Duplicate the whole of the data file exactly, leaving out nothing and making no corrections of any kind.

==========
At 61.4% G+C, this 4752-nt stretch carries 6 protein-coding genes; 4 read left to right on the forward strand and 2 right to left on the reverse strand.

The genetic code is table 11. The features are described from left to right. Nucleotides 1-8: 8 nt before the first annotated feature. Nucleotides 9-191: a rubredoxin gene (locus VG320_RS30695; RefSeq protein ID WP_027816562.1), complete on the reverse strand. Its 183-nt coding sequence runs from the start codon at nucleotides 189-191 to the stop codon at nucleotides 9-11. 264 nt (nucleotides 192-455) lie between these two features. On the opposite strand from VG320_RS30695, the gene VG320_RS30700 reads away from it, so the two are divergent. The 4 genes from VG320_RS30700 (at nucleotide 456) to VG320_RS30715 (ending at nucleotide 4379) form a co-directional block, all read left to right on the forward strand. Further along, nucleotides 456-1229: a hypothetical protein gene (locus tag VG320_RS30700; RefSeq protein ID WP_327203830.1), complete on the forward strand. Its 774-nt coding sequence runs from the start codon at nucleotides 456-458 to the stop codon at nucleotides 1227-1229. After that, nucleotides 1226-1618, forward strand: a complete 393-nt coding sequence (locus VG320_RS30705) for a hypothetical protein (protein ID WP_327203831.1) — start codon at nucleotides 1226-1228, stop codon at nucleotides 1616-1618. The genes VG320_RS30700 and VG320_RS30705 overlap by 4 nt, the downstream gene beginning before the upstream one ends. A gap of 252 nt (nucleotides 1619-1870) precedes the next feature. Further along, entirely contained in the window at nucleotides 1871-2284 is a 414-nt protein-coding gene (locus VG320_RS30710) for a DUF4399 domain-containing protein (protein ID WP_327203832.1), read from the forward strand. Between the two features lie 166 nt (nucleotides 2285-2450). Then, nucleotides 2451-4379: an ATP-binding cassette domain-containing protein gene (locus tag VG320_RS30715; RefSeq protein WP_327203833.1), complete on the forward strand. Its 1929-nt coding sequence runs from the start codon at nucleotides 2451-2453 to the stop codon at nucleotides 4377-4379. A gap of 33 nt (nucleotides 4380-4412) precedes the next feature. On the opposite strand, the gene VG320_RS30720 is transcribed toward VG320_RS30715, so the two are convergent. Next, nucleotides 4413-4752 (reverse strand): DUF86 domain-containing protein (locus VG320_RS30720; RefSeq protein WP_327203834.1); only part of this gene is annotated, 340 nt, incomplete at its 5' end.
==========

At 61.4% G+C, this 4752-nt stretch carries 6 protein-coding genes; 4 read left to right on the forward strand and 2 right to left on the reverse strand.

The genetic code is table 11. The features are described from left to right. Nucleotides 1-8: 8 nt before the first annotated feature. Nucleotides 9-191: a rubredoxin gene (locus VG320_RS30695; RefSeq protein ID WP_027816562.1), complete on the reverse strand. Its 183-nt coding sequence runs from the start codon at nucleotides 189-191 to the stop codon at nucleotides 9-11. 264 nt (nucleotides 192-455) lie between these two features. On the opposite strand from VG320_RS30695, the gene VG320_RS30700 reads away from it, so the two are divergent. The 4 genes from VG320_RS30700 (at nucleotide 456) to VG320_RS30715 (ending at nucleotide 4379) form a co-directional block, all read left to right on the forward strand. Further along, nucleotides 456-1229: a hypothetical protein gene (locus tag VG320_RS30700; RefSeq protein ID WP_327203830.1), complete on the forward strand. Its 774-nt coding sequence runs from the start codon at nucleotides 456-458 to the stop codon at nucleotides 1227-1229. After that, nucleotides 1226-1618, forward strand: a complete 393-nt coding sequence (locus VG320_RS30705) for a hypothetical protein (protein ID WP_327203831.1) — start codon at nucleotides 1226-1228, stop codon at nucleotides 1616-1618. The genes VG320_RS30700 and VG320_RS30705 overlap by 4 nt, the downstream gene beginning before the upstream one ends. A gap of 252 nt (nucleotides 1619-1870) precedes the next feature. Further along, entirely contained in the window at nucleotides 1871-2284 is a 414-nt protein-coding gene (locus VG320_RS30710) for a DUF4399 domain-containing protein (protein ID WP_327203832.1), read from the forward strand. Between the two features lie 166 nt (nucleotides 2285-2450). Then, nucleotides 2451-4379: an ATP-binding cassette domain-containing protein gene (locus tag VG320_RS30715; RefSeq protein WP_327203833.1), complete on the forward strand. Its 1929-nt coding sequence runs from the start codon at nucleotides 2451-2453 to the stop codon at nucleotides 4377-4379. A gap of 33 nt (nucleotides 4380-4412) precedes the next feature. On the opposite strand, the gene VG320_RS30720 is transcribed toward VG320_RS30715, so the two are convergent. Next, nucleotides 4413-4752 (reverse strand): DUF86 domain-containing protein (locus VG320_RS30720; RefSeq protein WP_327203834.1); only part of this gene is annotated, 340 nt, incomplete at its 5' end.